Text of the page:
Fibromyalgia is a neurological disorder that causes chronic pain. The disorder affects as many as 12 million people in the U.S. alone, and is the most prevalent cause of widespread pain. In addition to chronic pain, fibromyalgia often has a host of other symptoms, including:
- Interrupted sleep
- Digestive issues
- Numbness or tingling
- Frequent urination
What are the current treatments for fibromyalgia?
Typical treatments for fibromyalgia include prescription medications and therapy.
Pain relievers: Most commonly, over-the-counter pain relievers are prescribed to manage daily pain, such as ibuprofen, acetaminophen, or naproxen sodium. Opioid pain relievers are also prescribed, but these are not recommended for a chronic disorder like fibromyalgia as they can lead to dependence, debilitating side effects, and even worsen the pain over time.
Antidepressants: Depression and mood regulation issues are a common symptom of fibromyalgia. Antidepressants can also relieve other symptoms of the condition. Duloxetine and milnacipran can treat fatigue and pain. Medications like cyclobenzaprine and amitriptyline can also be prescribed to promote sleep.
Anti-seizure drugs: Some epilepsy medications like gabapentin and pregabalin (FDA-approved to treat fibromyalgia) are effective in reducing some types of pain.
Physical therapy: Learning and practicing exercises with a physical therapist can increase stamina, flexibility, and strength to help manage pain.
Occupational therapy: Making adjustments to your work area or daily routine when performing certain tasks can help you reduce the stress on your body.
Counseling: Psychotherapy and counseling can help build a supportive mental structure to manage emotional distress and respond to stress in more productive ways.
Can TMS treat fibromyalgia?
TMS is an FDA-approved treatment for depression, and is also considered a safe treatment for chronic pain and a variety of other conditions. Bespoke Treatment administers TMS for many cases of treatment-resistant chronic pain, including pain caused by migraines, cancer, and arthritis. While research on TMS as a treatment for fibromyalgia has only begun in recent years, the evidence so far is promising. There have been a variety of clinical trials in the last 10 years showing that TMS can provide significant symptom relief for individuals experiencing chronic pain from fibromyalgia.
A 4-week rTMS randomized-controlled trial targeting the left dorsolateral prefrontal cortex provided evidence that TMS offers significant relief for fatigue symptoms in patients with fibromyalgia. In 2018, Fitzgibbon et al. conducted a double-blind study containing 26 patients diagnosed with fibromyalgia. 14 patients were placed in the active treatment group, and 12 in the sham group. Over the course of four consecutive weeks, participants were given daily repeated-pulse TMS sessions Monday-Friday for a total of 20 sessions. For the treatment group, seventy-five 4-second trains at 120% resting motor threshold were applied at 10 Hz targeting the left-hemisphere dorsolateral prefrontal cortex. TMS administration was simulated for the sham group. Symptom assessments were conducted at the start of treatment, after the 4 weeks and at a one-month follow-up. The results showed a significant improvement in physical fatigue and general fatigue among the treatment group at the 1-month follow-up. Additionally, the active group showed a significantly higher likelihood of achieving at least a 30% improvement in pain intensity rating. This shows that TMS is able to improve fatigue and offers a greater chance of clinically meaningful improvement in pain intensity in fibromyalgia patients.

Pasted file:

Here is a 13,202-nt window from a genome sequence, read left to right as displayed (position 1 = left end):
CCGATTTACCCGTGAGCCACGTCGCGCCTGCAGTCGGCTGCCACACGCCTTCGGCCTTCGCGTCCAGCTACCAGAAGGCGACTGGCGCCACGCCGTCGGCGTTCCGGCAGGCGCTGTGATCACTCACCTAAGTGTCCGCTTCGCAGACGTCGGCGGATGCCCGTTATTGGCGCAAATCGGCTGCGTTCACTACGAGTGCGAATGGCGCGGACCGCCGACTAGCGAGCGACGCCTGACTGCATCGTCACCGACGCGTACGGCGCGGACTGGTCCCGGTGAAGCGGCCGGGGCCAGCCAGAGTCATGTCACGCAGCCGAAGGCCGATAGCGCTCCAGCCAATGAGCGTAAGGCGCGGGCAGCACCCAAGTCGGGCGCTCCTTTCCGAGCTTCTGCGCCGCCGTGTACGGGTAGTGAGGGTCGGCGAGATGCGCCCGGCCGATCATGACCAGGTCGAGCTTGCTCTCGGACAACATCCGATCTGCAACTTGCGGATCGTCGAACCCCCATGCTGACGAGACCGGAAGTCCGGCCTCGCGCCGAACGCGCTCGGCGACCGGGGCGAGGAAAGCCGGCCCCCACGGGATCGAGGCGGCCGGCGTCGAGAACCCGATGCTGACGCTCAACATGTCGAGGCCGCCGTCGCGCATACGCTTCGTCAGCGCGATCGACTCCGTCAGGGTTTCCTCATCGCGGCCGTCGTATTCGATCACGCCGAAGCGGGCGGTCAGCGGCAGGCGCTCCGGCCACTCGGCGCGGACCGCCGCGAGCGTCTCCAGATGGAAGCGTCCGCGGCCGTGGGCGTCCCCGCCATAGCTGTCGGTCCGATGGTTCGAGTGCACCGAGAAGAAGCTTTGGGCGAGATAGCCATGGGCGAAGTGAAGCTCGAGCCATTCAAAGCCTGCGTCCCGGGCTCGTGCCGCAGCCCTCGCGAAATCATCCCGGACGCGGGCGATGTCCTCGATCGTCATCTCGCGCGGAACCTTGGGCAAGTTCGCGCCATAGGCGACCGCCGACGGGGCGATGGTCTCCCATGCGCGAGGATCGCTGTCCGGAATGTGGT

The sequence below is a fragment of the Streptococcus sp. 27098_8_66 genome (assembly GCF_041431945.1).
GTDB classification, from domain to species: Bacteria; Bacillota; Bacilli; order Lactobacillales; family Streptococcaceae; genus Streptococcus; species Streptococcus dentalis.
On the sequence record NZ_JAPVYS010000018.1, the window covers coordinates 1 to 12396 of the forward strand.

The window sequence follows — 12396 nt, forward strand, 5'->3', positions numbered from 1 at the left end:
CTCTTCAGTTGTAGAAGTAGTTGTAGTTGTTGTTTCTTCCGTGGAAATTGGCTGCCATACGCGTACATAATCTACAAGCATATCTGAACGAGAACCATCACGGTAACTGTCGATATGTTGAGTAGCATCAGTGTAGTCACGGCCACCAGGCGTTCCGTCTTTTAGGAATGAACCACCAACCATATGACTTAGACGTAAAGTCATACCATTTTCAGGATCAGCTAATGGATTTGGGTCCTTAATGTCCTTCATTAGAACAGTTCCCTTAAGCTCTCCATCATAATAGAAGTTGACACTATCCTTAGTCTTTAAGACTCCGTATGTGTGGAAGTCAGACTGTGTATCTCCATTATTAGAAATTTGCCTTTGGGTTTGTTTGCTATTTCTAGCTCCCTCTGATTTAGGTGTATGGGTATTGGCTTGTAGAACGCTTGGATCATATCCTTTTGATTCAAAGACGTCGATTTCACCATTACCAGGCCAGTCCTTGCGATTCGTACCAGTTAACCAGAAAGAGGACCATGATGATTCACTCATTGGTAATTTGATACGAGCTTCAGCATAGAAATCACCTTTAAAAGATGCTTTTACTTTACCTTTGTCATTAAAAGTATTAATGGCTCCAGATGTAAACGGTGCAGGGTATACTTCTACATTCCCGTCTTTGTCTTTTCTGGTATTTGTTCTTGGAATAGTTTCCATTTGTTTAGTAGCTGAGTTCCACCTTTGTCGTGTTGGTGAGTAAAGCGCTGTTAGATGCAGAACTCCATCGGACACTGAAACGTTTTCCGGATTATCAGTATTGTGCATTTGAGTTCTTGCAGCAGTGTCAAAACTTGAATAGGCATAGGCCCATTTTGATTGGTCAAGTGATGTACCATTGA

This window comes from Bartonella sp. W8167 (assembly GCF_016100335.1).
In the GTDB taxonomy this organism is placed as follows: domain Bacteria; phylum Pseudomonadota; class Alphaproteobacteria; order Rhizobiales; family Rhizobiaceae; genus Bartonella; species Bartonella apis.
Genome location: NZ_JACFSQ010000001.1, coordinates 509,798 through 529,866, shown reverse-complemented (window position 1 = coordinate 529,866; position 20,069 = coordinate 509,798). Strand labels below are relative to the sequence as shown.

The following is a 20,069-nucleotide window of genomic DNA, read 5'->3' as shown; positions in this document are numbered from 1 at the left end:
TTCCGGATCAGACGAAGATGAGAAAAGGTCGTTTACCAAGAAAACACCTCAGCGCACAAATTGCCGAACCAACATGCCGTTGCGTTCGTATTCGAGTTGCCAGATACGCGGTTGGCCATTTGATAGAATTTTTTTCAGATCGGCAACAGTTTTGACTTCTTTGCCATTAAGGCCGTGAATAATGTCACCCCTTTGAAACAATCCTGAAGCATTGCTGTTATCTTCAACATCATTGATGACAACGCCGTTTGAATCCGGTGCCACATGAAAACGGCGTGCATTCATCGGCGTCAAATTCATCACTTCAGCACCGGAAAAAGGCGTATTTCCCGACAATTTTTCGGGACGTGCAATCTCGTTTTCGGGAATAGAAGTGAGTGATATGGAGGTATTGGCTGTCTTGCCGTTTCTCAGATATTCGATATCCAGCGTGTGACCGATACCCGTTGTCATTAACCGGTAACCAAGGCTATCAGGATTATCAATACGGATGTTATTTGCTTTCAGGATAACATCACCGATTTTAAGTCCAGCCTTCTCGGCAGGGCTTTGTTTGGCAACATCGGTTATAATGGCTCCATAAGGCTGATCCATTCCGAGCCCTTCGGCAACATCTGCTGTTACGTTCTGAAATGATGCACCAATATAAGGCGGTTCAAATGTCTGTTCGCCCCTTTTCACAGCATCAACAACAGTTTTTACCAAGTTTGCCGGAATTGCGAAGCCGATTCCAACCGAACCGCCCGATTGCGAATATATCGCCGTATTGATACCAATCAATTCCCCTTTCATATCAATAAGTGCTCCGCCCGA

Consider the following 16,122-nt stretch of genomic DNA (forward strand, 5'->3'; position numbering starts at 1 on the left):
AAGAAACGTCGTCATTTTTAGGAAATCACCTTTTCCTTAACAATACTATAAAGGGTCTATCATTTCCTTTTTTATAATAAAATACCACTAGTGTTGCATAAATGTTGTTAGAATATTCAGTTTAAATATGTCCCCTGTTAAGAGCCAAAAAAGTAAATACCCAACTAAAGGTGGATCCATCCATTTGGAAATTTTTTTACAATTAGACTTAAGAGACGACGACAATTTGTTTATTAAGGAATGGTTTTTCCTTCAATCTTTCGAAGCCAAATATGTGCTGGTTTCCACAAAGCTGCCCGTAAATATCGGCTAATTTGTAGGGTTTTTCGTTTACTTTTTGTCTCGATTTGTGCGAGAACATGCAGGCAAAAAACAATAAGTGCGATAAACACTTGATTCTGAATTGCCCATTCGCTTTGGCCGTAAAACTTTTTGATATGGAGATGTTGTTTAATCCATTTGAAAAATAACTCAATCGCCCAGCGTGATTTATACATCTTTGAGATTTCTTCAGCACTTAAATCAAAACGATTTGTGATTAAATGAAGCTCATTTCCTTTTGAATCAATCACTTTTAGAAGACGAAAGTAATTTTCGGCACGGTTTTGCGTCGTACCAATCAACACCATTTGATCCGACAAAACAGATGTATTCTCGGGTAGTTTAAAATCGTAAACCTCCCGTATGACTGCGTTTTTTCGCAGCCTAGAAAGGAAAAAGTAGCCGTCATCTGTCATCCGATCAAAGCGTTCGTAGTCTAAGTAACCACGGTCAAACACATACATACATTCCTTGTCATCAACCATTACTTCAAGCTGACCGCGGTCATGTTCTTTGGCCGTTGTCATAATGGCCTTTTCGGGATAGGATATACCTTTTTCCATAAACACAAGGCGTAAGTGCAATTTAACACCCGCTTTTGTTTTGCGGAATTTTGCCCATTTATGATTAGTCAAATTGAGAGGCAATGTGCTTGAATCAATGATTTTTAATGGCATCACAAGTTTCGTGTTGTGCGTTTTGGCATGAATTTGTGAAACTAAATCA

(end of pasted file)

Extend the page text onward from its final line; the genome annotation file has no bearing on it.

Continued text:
A preliminary study in 2017 showed that deep TMS treatment led to a significant pain reduction and improvement in functioning in patients with fibromyalgia. In this double-blind study, Cohen et al. administered a 20-day treatment protocol of deep TMS using the h-coil. This study also targeted the left dorsal-lateral prefrontal cortex; measurements for pain levels were recorded at baseline, each week during the study, and 2 weeks after treatment completion. Results showed a significant reduction in pain symptoms and improved functioning for TMS recipients by day 20. At the 2-week follow-up, patients showed a significant decrease in non-pain related symptoms of fibromyalgia such as fatigue, cognitive impairments, and sleep disturbances. Overall the treatment was described as well-tolerated with no significant side effects.
A French study in 2014 showed that TMS treatment improved quality of life for individuals with fibromyalgia. Researchers in this double-blind study administered (or simulated) 14 sessions of TMS over the course of 10 weeks. Quality of life and neurological changes via PET scans were measured at baseline and after the 10th week. Participants showed significant changes in PET scans, which correlated with improvements in mood, emotional measurements such as sadness, joy, and anxiety, and social participation such as engaging in hobbies, contact with friends, and work performance. This study showed a correlational association between transcranial magnetic stimulation and quality of life in fibromyalgia patients.
These studies, among others, are showing clinical evidence for TMS as an effective treatment for pain and other fibromyalgia symptoms. As TMS is often used to treat headaches and chemo-brain, it can also be an effective treatment for fibro fog — a symptom of fibromyalgia described as a haziness or fuzzy feeling that causes distraction or makes it difficult to think clearly. TMS is a promising alternative to mainstream medications because of its minimal risks and side effects and lack of risk for dependence or addiction. Find out if you’re eligible for TMS treatment with Bespoke Treatment.
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